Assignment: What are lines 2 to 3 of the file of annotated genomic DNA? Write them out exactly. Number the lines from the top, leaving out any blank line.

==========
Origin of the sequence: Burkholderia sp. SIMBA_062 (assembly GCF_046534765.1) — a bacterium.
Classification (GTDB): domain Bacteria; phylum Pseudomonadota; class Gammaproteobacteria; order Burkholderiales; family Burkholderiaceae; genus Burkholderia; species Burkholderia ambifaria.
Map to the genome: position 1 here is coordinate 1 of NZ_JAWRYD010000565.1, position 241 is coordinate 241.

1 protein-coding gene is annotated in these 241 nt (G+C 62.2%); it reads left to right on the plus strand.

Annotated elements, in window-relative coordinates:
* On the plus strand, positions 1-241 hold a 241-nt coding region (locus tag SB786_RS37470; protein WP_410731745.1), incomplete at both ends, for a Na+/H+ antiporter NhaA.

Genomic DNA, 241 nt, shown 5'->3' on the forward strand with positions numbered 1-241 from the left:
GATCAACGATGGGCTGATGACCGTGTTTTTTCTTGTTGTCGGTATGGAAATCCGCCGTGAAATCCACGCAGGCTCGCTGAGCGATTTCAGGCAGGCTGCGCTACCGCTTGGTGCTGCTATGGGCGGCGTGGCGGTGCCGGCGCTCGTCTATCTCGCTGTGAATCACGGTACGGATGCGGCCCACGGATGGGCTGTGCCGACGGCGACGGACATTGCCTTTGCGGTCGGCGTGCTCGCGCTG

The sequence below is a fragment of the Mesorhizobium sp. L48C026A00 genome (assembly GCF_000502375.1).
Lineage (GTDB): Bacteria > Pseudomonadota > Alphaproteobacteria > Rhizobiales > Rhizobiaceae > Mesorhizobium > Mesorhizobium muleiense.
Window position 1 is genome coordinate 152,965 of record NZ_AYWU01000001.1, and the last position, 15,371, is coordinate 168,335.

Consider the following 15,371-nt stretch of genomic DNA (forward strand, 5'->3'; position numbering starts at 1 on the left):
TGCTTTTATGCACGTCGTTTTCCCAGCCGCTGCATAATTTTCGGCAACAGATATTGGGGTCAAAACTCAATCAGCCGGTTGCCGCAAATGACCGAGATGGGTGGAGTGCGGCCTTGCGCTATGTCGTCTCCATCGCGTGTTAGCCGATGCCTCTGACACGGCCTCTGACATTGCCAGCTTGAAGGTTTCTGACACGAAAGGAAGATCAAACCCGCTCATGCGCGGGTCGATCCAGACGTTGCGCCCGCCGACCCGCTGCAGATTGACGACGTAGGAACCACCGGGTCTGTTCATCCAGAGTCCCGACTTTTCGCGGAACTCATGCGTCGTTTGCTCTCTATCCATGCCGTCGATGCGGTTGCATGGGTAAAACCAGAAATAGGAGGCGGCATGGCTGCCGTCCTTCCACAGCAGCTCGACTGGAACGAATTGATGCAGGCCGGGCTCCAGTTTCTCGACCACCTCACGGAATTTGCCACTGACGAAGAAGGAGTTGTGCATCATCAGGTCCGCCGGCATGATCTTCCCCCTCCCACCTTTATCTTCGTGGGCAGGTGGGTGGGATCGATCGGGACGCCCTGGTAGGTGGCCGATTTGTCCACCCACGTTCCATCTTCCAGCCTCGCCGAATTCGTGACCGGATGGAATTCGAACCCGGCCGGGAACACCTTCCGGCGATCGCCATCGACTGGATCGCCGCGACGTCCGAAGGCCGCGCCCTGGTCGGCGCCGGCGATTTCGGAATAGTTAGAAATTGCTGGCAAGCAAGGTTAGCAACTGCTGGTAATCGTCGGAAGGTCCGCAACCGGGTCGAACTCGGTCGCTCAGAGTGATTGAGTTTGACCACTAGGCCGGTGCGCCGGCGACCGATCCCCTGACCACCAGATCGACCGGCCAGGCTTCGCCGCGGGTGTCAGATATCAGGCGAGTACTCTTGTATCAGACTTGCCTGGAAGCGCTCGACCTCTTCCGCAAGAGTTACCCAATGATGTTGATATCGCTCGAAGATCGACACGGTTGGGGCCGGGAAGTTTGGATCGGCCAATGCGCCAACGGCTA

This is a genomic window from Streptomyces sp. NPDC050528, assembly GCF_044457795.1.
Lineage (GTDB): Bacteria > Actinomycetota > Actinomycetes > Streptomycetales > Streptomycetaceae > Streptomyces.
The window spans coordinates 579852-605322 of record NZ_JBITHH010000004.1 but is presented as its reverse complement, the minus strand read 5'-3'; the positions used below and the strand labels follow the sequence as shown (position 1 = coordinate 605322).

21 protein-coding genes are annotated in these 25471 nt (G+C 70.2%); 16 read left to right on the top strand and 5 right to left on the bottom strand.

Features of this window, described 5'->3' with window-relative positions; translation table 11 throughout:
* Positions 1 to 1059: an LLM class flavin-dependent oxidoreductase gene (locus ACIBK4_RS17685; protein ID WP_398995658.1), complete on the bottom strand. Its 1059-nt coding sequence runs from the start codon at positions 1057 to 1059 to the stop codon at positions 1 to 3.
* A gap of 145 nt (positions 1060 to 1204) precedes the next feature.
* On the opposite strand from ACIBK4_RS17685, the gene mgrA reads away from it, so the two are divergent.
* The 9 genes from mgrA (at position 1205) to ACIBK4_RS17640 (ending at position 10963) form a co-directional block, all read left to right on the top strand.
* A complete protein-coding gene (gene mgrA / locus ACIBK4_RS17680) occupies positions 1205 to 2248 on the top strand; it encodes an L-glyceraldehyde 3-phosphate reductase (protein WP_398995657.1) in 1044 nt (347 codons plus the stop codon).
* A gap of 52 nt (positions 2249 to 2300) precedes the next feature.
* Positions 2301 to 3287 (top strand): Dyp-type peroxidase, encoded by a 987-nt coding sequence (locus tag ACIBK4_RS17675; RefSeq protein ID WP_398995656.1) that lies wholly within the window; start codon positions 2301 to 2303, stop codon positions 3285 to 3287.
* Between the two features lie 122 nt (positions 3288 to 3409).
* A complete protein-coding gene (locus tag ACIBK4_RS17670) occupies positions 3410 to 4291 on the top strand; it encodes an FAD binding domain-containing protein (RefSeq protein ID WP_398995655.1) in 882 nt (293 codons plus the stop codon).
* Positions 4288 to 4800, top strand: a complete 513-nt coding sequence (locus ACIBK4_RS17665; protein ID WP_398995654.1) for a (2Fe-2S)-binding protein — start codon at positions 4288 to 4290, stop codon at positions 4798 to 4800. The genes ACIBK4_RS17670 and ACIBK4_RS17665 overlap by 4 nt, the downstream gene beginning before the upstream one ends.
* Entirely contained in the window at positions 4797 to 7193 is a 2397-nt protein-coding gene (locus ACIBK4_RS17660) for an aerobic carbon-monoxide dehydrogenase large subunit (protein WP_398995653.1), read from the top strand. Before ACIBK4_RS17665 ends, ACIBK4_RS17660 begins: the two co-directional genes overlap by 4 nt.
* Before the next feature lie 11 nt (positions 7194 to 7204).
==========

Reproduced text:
Classification (GTDB): domain Bacteria; phylum Pseudomonadota; class Gammaproteobacteria; order Burkholderiales; family Burkholderiaceae; genus Burkholderia; species Burkholderia ambifaria.
Map to the genome: position 1 here is coordinate 1 of NZ_JAWRYD010000565.1, position 241 is coordinate 241.